On the Discovery Docket: Proteus

by Katie Bowell, Curator of Cultural Interpretation

On the Discovery Docket is the blog’s on-going series of book, film, television and experience recommendations.

Haeckel Illustration of a Radiolaria

Many of us grew up with the idea of space as “the final frontier.” But 200 years ago, while there were plenty of people imaging the possibilities of the heavens, there was a much closer, and just as mysterious, frontier here on Earth: the oceans.

The oceans were places where the imagination still reigned and mermaids and kraken were still possible. And as the technology of the microscope improved in the 19th century, the mysteries of the water compounded again. Not only were there marine creatures that were unknown because they hadn’t been seen before, there were creatures that were unknown because they couldn’t be seen before.

Proteus, the 2004 documentary by David Lebrun, tells the history of how 19th century naturalists discovered and began to explore that unseen ocean world.

Much of the story focuses on Ernst Haeckel, a German biologist, naturalist, doctor, philosopher and artist. Haeckel is famous for his extensive, meticulous and amazingly beautiful drawings of microscopic marine life, and the darlings of his work radiolaria. Radiolaria are single-celled marine organisms with incredibly complex mineral exoskeletons and, in his lifetime, Haeckel discovered, named and classified almost 4,000 species.

In Proteus, Haeckel’s amazingly intricate and mesmerizing illustrations are combined with the images of other nineteenth century painters, photographers and scientific researchers to create a film that is one of the most beautiful things I’ve ever seen, both in the stunning animation and the remarkable story of life it tells.

They are like an alphabet of possibilities, as if the ancient sea were dreaming in its depths all the future permutations of organic and invented form. From backbones to bridges, and from the earth to the stars – Proteus

2 Responses to “On the Discovery Docket: Proteus”

  1. 1 GORDON HAROLD DOWTON January 20, 2011 at 1:32 pm

    What a period of time to live in. I refer to the sense of mystery that, from what I am able to undestand, existed…a sense of mystery and wonder as Haeckle’s drawings would support. So much UNEXPLORED…conquered perhaps,but not explored. A child could place mystery anywhere almost, without fear of it being found before perhaps they were able to undertake this task themselves…or maybe not…simply leave mystery alone. But most surely, even though, the more we think is known, the more mysterious ‘things’ become.

    Take for instance ASCIDIACEA, tunicates, sea squirts. I take from no less than Charles Darwin(1874)…’Mr. Kovalevsky has lately(in 1866) observed that the larvae of ascidians are related to the Vertebrata, in their manner of development, in the relative position of the nervous system, and in posessing a structure closely like the chorda dorsalis of vertebrate animals; … Thus, if we may rely on embryology, ever the safest guide in classification, it seems that we have at last gained a clew(Darwin’s spelling)to the source whence the Vertebrata were originated.’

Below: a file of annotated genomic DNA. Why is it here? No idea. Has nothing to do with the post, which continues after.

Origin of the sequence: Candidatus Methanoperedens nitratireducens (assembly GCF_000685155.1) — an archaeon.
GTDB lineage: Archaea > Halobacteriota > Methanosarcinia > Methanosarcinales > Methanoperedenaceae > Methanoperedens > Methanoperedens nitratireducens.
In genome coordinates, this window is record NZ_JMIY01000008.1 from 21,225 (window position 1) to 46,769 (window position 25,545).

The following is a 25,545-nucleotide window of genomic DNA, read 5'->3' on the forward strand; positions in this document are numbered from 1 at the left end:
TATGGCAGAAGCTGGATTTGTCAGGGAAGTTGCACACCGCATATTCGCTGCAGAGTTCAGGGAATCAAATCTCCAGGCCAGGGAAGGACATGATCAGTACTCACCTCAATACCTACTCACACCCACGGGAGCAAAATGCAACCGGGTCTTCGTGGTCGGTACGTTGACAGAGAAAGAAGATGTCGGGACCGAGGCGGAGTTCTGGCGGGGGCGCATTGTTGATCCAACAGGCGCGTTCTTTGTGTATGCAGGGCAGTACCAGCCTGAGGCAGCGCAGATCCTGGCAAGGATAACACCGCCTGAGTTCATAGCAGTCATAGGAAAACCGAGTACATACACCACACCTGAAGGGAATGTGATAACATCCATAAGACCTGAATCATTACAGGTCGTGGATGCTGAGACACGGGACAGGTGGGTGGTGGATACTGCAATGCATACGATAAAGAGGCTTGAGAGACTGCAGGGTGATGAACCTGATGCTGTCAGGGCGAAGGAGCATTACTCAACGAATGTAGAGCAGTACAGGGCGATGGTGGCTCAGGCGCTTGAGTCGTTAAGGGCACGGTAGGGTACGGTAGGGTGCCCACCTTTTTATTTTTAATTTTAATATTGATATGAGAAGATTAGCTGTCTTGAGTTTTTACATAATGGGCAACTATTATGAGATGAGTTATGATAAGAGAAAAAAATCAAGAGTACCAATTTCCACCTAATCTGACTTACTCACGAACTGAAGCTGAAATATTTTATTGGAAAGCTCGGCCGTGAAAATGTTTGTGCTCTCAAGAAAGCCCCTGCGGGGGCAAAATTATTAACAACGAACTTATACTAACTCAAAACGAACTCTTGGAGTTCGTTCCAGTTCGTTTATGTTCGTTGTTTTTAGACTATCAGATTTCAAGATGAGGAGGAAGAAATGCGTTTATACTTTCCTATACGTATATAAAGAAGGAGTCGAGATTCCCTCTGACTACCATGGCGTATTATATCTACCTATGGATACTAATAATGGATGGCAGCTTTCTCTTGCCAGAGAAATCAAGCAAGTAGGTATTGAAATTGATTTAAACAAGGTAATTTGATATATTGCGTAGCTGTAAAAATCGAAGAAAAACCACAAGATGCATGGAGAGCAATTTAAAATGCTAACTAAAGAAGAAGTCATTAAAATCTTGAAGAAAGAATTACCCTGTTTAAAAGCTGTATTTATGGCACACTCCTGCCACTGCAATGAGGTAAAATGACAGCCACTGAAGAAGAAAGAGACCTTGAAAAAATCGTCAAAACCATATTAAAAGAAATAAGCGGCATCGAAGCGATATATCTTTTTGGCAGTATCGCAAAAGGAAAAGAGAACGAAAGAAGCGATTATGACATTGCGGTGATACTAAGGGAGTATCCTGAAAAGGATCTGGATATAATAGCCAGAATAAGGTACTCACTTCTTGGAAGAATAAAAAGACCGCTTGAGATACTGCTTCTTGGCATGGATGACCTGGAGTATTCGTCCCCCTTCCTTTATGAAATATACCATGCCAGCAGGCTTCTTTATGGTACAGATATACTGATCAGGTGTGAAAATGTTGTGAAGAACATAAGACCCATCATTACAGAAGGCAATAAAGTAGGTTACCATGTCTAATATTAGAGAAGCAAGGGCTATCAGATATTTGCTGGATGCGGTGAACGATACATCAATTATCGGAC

Yes. But I do not feel that our eminent Darwin understood just how fascinating these early stages to our road of development, are.

    Most truly, in the larval form, they are motile tadpole larva, consisting of TRUNK(‘tadpole’s head’) and tail, which has a NOTOCHORD and a DORSAL NERVOUS CHORD(typical chordate features).
    The larval form is briefly free swimming(lasting from 6 to 36 hours)and during this period, the larva is constantly evolving and passes many of it’s stages of development. This larva is equipped with a brainlike ganglion containing approximately 300 cells. This primitive nervous system receives sensory information about the surrounding environment through a statocyst(organ of balance), a rudimentary, light sensitive patch of skin, and a notochord(primitive spinal cord). This is the larval stage, on it’s developmental way to becoming an adult and what wonders we can expect.

    Well, maybe not this. Upon finding a suitable substrate, the larva burys it’s head into the selected location and becomes sessile(sedentary)once again. Once reattached to a stationary object the larva ABSORBS – LITERALY DIGESTS MOST OF IT’S OWN BRAIN, NOTOCHORD, TAIL AND TAIL MUSCULATURE…thereupon regressing to the rather primitive(not my choice of words)adult stage. It becomes an attached, filter feeder.

    Does that seem strange, like taking a step backwards. Why have all those ‘possibilities'(to us)in place and then, not used. It does mystify a great many people and has produced a number of theories. Personally, I love the mystery. I do not need to know why…but could proffer a suggestion of ‘something learned as a free swimming entity.’ IT WAS DANGEROUS. Movement attracts attention. Unwanted attention. The drive to survive is strong, no matter what direction that drive may take. Perhaps it was found safer to simply ‘exist and let the world pass through you.’ I like that. So very Zen. Could I recommend two books worth a glance. THE DEEP:The extraordinary Creatures Of The Abyss by CLAIRE NOUVIAN…and OUR FACE FROM FISH TO MAN by William K. Gregory. Both different,both a delight.


  2. 2 Katie January 20, 2011 at 1:55 pm

    Thanks for the recommendations!

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January 2011

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